Black Icons In Their 20s

Thinking that I had to have my entire life figured out in my 20s was one of the first missteps I took before entering this decade. Reading the stories of successful people, who I admire, has helped me see that it is entirely ok to not have it together. Now, more than ever, is the best time to make mistakes in our lives. In honor of Black History Month, I wanted to highlight Black icons and where they were at during their 20s. Some were successful and working on the highlights of their legacies, while others were in what some may consider the “rock bottom” of their lives. Either way, we can all learn from their experiences, to work toward whatever vision we have and to never let our positions in life hold us back. Here are what a few Black icons were doing while they were in their 20s.

Image: FILE - 50 Years Since The Assassination Of Malcolm XMalcolm X

During his 20s, Malcolm X was sentenced 8-10 years in prison. During this time, he studied Islam, changed his name from Malcom Little to Malcolm X and became assistant minister of Nation of Islam’s Detroit Temple. At age 29, Malcolm X was promoted to Minister of Nation of Islam’s New York Temple.

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Oprah

During her 20s, Oprah Winfrey was fired from her job hosting the 6:00 p.m. news at Baltimore’s WJZ-TV. The next year she became a co-host of a local talk show at the age of 24.

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Martin Luther King Jr.

In 1954, at age 25, MLK became pastor of the Dexter Avenue Baptist Church in Montgomery   Alabama. A year later, King accepted the leadership role of the first great Negro nonviolent demonstration, the bus boycotts. At the age of 28, King was elected president of the Southern Christian Leadership Conference, an organization formed to provide new leadership for the now burgeoning civil rights movement.

maya_branding-boxMaya Angelou

In her 20s, Maya Angelou, moved to New York to study African dance with Trinidadian dancer Pearl Primus. Angelou danced and sang calypso in night clubs in San Francisco. After, she toured Europe with a production of the opera Porgy and Bess she recorded her first album Miss Calypso in 1957.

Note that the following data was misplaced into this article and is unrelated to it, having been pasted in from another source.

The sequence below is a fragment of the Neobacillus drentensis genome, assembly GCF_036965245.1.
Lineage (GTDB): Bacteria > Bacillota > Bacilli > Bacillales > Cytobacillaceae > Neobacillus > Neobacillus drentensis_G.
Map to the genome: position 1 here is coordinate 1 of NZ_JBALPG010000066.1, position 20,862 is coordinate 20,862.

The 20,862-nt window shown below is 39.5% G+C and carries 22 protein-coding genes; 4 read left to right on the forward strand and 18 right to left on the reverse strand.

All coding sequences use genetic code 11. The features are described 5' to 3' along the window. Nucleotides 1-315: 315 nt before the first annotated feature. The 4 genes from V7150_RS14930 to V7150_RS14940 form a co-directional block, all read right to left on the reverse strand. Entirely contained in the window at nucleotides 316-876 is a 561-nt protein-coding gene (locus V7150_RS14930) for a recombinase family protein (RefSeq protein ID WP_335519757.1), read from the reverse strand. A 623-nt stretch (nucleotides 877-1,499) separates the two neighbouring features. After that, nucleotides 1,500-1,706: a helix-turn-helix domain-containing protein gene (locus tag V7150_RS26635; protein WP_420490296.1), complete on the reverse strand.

obama-oval-bwBarack Obama 

At the age of 21, Barack Obama received news that his father, Barack Obama Sr., died in a car accident at the age of 46. During this time, Obama decides to become a community organizer in order to confront issues of race and poverty. During his 20s, he goes on to carry out many successful projects and is eventually accepted into Harvard Law School.

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Michelle Obama 

At the age of 21, Michelle Obama attended and graduated from Princeton University. After graduating from Princeton, she would go on to Harvard Law School. Obama graduated in 1988, and worked in marketing and intellectual property law.

images2f1483856142883-1483856067938-angela-davisAngela Davis

In her 20s, Angela Davis studied abroad in Germany and became a doctoral candidate at the University of California, San Diego. In 1968, at the age of 24, she became a member of the Black Panther Party. During this same year, Davis also became a full-fledged member of the Communist Party U.S.A.

03Jesse Owens

At the age of 22, Jesse Owens set the world record for the 22-yard dash, 220-yard low hurdles and the long jump in less than one hour. At the age of 23, Owens participated in the Olympic tryouts, and won all three of his events.

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Spike Lee

In his 20s, Spike Lee’s film, ‘Joe’s Bed-Stuy Barbershop: We Cut Heads’ , became the first student film to be showcased in Lincoln’s Center’s New Directors Film Festival. This film would also go on to win a Student Academy Award.

Langston Hughes

Langston Hughes 

In 1924, at the age of 22, Langston Hughes was discovered by the poet Vachel Lindsay, and put in touch with editors at Knopf. Two years later, Hughes’ first book entitled The Weary Blues was published by Alfred A. Knopf publishing house. Throughout his twenties, Hughes would go on to have additional works published, and receive his Bachelor’s degree from Lincoln University.

 

“There is no better than adversity. Every defeat, every heartbreak, every loss, contains its own seed, its own lesson on how to improve your performance the next time.”

-Malcolm X

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